How will GenZ home ownership be impacted by debt? When student loan payments resume in October, Gen Zers can experience surprise and confusion.
According to the Pew Research Center, Gen Z, those born between 1997 and 2012, are on course to have the highest rate of college education ever. The College Board estimates that 54% of new bachelor’s degree graduates will graduate in 2021 with debt that averages $29,100.
What effect will student debt have on the life goals of Generation Z? Can they still pursue advanced graduate degrees in light of this? Will they delay major life events like marriage and having children? Will they ever be able to purchase a home as prices continue to skyrocket?
A March 2022 Bankrate survey reported 74% of GenZers are delaying financial decisions due to student loan debt. The number one delay was buying a home.
If that happens, how will GenZers build wealth? One important note is that the oldest Gen Zers are only 27 years old in 2023.
The American goal of home ownership has long been hailed as the ideal. There are many reasons why someone might not want to buy a property, yet it is undeniable that doing so can have a positive impact on your net worth.
According to the Federal Reserve’s Survey of Consumer Finances, which was published in September 2020, the median net worth of US households is $121,700. However, there is a startling disparity in net worth between homeowners and renters.
The median net worth of American homeowners in 2019 was $255,000, compared to the $6,300 median net worth of renters. That represents a 40x difference between the two groups.
Keep in mind that with GenZ, we are talking about people born between 1996 and 2013. Interestingly enough, GenZers are tracking ahead of their parents’ homeownership rate as of an April 21, 2023 report from Redfin. When Gen Xers were 25 years old, 27% of them owned a home. Today, 30% of 25-year-olds own a home.
However, waiting to buy a home could cost the Generation Z significantly more money as prices have shot up across the country in the last five years.
Nationally, the Case-Shiller Index has seen prices go from $374,600 in Q1 2018 to $495,100 in Q2 2023, an increase of 32%.
In the Raleigh/Durham market, prices have appreciated over 45% between January 1, 2018 and January 1, 2023 according to Triangle MLS statistics.
Student Debt and GenZers
Many of these Gen Zers, like older students with debt, had hoped that President Biden’s plan for student loan forgiveness, which the Supreme Court rejected on June 30, would have eliminated up to $20,000 of their debt.
The new income-driven repayment (IDR) program under the Biden administration limits participants’ monthly payments to a maximum of 10% of their income beyond 225% of the federal poverty level. The drawback of SAVE and other IDR programs is that borrowers who have graduate school debt may be required to make payments for 20 or 25 years.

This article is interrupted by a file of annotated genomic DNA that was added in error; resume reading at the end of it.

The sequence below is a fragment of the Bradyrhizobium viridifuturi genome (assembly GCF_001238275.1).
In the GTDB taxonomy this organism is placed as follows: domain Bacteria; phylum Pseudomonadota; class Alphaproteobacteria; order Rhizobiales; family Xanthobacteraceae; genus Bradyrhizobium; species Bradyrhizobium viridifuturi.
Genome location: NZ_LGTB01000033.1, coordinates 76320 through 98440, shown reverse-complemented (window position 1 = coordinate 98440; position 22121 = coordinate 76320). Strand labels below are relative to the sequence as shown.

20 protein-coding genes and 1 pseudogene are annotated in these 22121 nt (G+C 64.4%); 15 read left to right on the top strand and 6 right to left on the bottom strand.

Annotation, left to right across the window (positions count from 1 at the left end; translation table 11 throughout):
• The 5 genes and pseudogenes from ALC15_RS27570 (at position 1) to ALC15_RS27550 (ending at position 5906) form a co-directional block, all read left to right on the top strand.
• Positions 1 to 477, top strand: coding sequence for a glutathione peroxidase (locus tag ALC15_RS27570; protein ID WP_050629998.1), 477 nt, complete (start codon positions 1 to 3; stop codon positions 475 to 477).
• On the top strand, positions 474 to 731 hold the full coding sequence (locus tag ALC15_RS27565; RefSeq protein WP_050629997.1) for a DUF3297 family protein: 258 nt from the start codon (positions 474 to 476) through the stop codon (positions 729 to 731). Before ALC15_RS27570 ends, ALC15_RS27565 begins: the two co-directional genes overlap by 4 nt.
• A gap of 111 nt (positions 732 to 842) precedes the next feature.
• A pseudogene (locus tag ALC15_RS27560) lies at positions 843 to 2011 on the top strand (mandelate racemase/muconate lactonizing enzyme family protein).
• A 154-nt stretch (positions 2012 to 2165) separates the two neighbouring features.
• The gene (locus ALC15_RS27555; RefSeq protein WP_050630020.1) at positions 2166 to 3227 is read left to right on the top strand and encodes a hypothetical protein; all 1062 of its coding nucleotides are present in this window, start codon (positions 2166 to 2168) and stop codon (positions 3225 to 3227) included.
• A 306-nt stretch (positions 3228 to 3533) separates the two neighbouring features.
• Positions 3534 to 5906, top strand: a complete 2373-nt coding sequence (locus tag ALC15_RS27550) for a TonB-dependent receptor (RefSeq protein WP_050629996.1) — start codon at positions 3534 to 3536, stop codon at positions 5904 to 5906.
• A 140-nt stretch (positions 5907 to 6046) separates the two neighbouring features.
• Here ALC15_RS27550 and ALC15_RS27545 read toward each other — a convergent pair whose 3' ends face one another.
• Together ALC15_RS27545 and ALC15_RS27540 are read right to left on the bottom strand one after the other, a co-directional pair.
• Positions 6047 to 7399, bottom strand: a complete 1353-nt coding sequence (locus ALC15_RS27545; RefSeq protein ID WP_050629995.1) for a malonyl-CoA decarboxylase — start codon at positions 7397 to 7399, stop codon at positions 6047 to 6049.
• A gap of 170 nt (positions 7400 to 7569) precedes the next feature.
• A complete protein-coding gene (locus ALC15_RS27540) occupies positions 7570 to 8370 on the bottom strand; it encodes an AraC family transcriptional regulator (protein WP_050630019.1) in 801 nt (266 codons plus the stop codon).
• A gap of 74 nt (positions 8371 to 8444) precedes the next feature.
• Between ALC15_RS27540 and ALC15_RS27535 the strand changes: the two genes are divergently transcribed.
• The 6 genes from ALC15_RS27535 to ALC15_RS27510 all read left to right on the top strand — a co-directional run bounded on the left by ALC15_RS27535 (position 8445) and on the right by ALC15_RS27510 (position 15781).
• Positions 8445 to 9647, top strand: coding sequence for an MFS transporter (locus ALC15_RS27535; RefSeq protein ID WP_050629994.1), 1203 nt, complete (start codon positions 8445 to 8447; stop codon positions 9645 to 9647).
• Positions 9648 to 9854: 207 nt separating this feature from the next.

Some Gen Zers might appeal to their employers for loan repayment assistance. In June and July 2022, the Employee Benefit Research Institute polled 250 businesses with at least 500 employees and discovered that 27% of them already provided the student loan repayment benefit, another 25% intended to do so in 2023 or 2024, and another 22% were interested in the benefit but did not yet have firm plans to provide it.
The issue is that many Gen Zers who are suffering and saddled with debt don’t work for large corporations that offer generous perks.
Darius Brockett earned a bachelor’s degree in multimedia journalism from historically Black Morgan State University in 2022. He is currently employed in a paid internship but has not yet been able to secure a regular entry-level career.
Students from HBCUs are much more likely to need loans, which keeps the racial wealth disparity alive.
Travis A. Richard, director of financial assistance at HBCU North Carolina Agricultural and Technical State University (NCA&T) says, “I think the Black community, specifically HBCUs, will feel more of the effect [of the end of the student loan moratorium] than students at other schools.”
According to Forbes staffer Jah’I Selassie, “Many Gen Zers have never had to make payments on their student debt, and many of them thought (before the Supreme Court struck down the Biden Administration’s debt forgiveness plan) they wouldn’t have to.” “The Biden Administration has taken action to lessen the burden of paying according to what you earn. However, the plan is unclear because it calls for paying for 20 or 25 years.
Form homeowners, it is hard enough to make a monthly payment for 30 years on housing. Student debt makes qualifying harder in the first place, much less paying on two loans for 20-25 years.
The bottom line is that this will impact Gen Z homeownership until the powers that be get together to help with a solution. If not, we could be in for more hedge funds owning investment property sinking the country even further into a “renter society” rather than an “ownership society.”